Comedy entertainment is available for intimate gatherings of under 20 or for large festivals with more than 1,000 attendees. Comedy acts can be geared to any age audience and for any occasion, including weddings, birthdays, school events, sporting events, festivals, corporate parties, fundraisers and more. Several factors affect costs.
Highly sought after comedians typically charge higher fees than comedians who are just starting out or who are not as well-known. Adam Oliensis of LoHud Comedy in Blauvelt, New York, has been rated the top comedy act three years running in New York, and as a result, he has increased his rates a certain percentage each year. Reputation provides credibility, giving clients more confidence in the services they’re buying. It also increases competition for the comedian’s time, often resulting in a higher rates.
Private show rates
Some comedians have set rates for their shows, with a little give or take, depending on the length of the performance and the size or type of audience. Todd Charles of the Todd Charles Comedy Spectacular in Sarasota, Florida, explains that an additional 15 minutes doesn’t greatly affect his costs because he still has to drive to the location and load and unload the same amount of equipment. Here are some examples of show rates:
40- to 45-minute presentation for a private audience: $250
- Shorter, nearby show for clients on a budget or with special circumstances: $150
- 30- to 45-minutes: $300 to start for events within close driving range
Commercial show rates
Performing for large audiences, commercial audiences (such as at a bar where the host may make money off of the guests) or at festivals typically costs more, even if it is for the same length of time as a private show. According to Oliensis of LoHud Comedy, upscale corporate events can be high-pressure, which typically demands a higher rate. Here are a few examples of show rates in this category:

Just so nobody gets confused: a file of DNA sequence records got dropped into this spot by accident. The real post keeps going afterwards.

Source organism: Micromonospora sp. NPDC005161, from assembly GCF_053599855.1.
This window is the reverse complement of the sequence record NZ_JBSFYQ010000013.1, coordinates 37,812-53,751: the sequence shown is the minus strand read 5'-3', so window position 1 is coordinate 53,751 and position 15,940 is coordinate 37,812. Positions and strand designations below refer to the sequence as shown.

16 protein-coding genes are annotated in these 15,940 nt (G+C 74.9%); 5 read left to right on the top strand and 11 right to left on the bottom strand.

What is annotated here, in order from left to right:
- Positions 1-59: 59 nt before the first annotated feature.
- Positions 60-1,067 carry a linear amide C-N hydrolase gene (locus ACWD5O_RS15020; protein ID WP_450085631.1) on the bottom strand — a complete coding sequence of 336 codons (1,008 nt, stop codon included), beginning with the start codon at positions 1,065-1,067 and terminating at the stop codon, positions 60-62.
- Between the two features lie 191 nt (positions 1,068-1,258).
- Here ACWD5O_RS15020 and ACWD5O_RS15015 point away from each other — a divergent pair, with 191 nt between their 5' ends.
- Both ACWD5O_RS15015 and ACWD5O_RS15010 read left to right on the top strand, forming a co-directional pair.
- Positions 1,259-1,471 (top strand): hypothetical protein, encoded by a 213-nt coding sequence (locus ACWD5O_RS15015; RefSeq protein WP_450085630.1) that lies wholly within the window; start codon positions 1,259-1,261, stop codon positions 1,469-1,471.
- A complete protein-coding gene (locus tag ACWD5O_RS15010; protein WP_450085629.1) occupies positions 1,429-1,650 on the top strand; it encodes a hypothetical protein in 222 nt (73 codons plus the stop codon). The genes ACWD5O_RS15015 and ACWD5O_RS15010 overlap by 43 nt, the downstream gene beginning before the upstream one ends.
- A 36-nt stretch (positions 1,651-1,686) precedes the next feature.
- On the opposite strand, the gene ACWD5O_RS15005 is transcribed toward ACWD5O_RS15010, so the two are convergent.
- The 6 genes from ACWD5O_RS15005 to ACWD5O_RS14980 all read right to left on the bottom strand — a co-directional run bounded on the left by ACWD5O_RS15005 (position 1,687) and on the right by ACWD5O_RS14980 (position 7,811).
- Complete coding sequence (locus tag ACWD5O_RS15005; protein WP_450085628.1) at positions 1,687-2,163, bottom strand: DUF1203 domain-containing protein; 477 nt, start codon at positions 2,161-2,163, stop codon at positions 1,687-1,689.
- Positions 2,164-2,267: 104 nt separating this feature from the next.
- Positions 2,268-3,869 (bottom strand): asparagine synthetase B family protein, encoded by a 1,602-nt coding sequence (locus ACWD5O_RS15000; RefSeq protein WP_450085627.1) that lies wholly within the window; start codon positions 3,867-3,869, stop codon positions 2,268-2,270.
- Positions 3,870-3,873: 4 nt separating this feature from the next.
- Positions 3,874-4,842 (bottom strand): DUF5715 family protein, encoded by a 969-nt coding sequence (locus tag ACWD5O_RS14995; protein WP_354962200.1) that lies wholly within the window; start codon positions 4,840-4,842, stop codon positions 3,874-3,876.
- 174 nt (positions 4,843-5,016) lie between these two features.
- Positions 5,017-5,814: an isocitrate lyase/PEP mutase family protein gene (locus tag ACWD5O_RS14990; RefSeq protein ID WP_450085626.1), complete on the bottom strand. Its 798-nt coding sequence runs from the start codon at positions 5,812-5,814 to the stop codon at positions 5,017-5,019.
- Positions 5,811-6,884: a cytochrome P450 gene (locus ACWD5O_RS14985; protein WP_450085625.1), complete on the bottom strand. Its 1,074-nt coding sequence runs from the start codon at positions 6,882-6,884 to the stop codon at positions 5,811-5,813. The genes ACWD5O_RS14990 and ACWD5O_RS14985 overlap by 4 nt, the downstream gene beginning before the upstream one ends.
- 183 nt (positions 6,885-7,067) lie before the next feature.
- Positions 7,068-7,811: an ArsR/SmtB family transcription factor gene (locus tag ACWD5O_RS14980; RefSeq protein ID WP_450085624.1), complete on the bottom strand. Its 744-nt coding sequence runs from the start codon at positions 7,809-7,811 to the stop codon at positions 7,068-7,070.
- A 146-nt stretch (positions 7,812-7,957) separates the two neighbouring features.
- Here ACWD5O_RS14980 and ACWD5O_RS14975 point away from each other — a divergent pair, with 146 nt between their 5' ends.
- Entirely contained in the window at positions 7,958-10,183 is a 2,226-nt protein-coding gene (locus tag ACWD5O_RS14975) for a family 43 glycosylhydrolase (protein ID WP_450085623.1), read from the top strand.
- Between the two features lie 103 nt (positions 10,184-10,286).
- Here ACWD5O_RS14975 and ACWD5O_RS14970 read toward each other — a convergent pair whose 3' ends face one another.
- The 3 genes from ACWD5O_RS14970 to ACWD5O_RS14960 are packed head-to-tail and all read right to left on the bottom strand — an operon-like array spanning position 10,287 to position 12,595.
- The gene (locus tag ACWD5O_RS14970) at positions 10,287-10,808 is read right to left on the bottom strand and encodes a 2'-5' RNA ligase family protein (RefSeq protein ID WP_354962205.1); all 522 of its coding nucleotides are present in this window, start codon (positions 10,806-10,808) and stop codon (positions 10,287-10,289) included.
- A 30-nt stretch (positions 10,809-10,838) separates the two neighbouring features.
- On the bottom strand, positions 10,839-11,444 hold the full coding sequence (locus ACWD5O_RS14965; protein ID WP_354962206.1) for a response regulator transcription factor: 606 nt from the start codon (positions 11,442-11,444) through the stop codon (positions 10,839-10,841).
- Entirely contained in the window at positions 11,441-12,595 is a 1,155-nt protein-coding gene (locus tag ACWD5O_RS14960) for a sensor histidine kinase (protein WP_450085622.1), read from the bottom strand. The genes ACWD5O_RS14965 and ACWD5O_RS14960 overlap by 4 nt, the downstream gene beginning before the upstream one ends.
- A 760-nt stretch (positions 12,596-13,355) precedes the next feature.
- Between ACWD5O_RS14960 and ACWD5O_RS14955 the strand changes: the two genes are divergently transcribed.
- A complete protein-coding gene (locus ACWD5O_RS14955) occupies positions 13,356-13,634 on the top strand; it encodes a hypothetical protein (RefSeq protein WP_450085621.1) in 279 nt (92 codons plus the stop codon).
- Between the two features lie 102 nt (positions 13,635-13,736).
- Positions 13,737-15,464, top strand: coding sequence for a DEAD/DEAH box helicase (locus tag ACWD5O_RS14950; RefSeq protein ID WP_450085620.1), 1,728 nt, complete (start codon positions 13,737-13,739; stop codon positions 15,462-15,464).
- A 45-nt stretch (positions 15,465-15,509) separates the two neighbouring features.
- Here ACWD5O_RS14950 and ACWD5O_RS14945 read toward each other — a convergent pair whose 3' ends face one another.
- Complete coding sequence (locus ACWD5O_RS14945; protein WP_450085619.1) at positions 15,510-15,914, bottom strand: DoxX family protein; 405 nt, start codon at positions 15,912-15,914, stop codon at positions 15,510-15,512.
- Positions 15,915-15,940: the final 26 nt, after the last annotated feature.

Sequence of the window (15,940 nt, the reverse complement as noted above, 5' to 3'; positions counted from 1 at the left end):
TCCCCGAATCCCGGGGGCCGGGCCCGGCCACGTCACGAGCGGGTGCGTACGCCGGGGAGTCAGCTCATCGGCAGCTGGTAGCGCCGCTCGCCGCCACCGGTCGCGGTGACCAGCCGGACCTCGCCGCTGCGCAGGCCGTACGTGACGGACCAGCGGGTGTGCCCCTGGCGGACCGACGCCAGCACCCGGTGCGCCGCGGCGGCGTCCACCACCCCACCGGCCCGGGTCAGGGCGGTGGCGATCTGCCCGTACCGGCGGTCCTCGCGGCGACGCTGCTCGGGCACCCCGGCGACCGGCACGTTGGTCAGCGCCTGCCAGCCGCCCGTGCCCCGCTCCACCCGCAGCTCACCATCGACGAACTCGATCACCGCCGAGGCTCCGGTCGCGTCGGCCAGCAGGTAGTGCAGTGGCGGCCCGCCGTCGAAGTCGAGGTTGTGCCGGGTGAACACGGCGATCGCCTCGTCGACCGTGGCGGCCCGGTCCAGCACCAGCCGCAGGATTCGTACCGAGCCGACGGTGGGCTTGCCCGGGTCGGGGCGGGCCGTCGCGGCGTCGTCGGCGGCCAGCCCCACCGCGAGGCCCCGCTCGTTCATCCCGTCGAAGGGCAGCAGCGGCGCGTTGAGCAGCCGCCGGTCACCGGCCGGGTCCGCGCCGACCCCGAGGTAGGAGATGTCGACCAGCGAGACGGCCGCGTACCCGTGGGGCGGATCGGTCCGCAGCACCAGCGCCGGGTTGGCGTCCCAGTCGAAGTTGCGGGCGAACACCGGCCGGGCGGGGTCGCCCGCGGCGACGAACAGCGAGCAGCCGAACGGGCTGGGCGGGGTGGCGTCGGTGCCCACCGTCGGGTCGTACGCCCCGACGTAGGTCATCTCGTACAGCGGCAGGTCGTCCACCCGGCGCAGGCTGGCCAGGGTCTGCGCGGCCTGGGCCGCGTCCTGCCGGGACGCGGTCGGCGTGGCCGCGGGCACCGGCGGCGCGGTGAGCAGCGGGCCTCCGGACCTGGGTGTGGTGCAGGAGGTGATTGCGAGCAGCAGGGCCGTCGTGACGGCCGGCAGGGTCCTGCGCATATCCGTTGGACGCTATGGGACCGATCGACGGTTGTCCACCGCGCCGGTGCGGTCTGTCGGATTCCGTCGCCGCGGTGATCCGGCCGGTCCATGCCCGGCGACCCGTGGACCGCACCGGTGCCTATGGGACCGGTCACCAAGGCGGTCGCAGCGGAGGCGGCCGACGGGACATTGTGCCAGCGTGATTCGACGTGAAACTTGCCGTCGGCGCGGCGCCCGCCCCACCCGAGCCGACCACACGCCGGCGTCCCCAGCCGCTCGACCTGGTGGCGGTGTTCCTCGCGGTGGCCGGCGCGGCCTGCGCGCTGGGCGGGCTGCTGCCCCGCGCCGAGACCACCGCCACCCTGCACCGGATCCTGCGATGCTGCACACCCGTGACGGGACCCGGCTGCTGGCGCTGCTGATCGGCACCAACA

Large corporate (and similar) events: $1 per guest
40- to 45-minute presentations for small commercial audiences, such as performing at a bar, where the host is earning money off of the guests: $300–$350
- One show at a large corporate event or fair: $500–$1,000
- A full evening of comedy at a large corporate affair: $3,000 (higher end)
Some comedians charge fees to cover travel to and from an event site, increasing the total cost of services. Depending on the comedian and how great the demand is (or is not) for entertainment in their area, some comedians charge a fee for anything outside their immediate area. Other comedians, such as Todd Charles Comedy Spectacular, travel frequently are willing to go further afield. When performing in New York City, LoHud Comedy factors in the $15 bridge toll, gas and $20 parking (approximately $40 out-of-pocket total) when quoting gigs.
Other cost factors
In addition to reputation, travel costs, sound equipment and the actual performance, a comedian’s rates often help cover the cost of lead generation, developing a web presence, marketing their services, negotiating with customers and the ongoing cost of material development. In addition, geographic location affects costs. Comedians in areas with a higher cost of living and more competition, such as New York City, typically charge higher rates.
Book midweek for lower rates. Most people throw parties on Fridays or Saturdays, so there is more competition for an entertainer’s services. Weekday rates are often lower.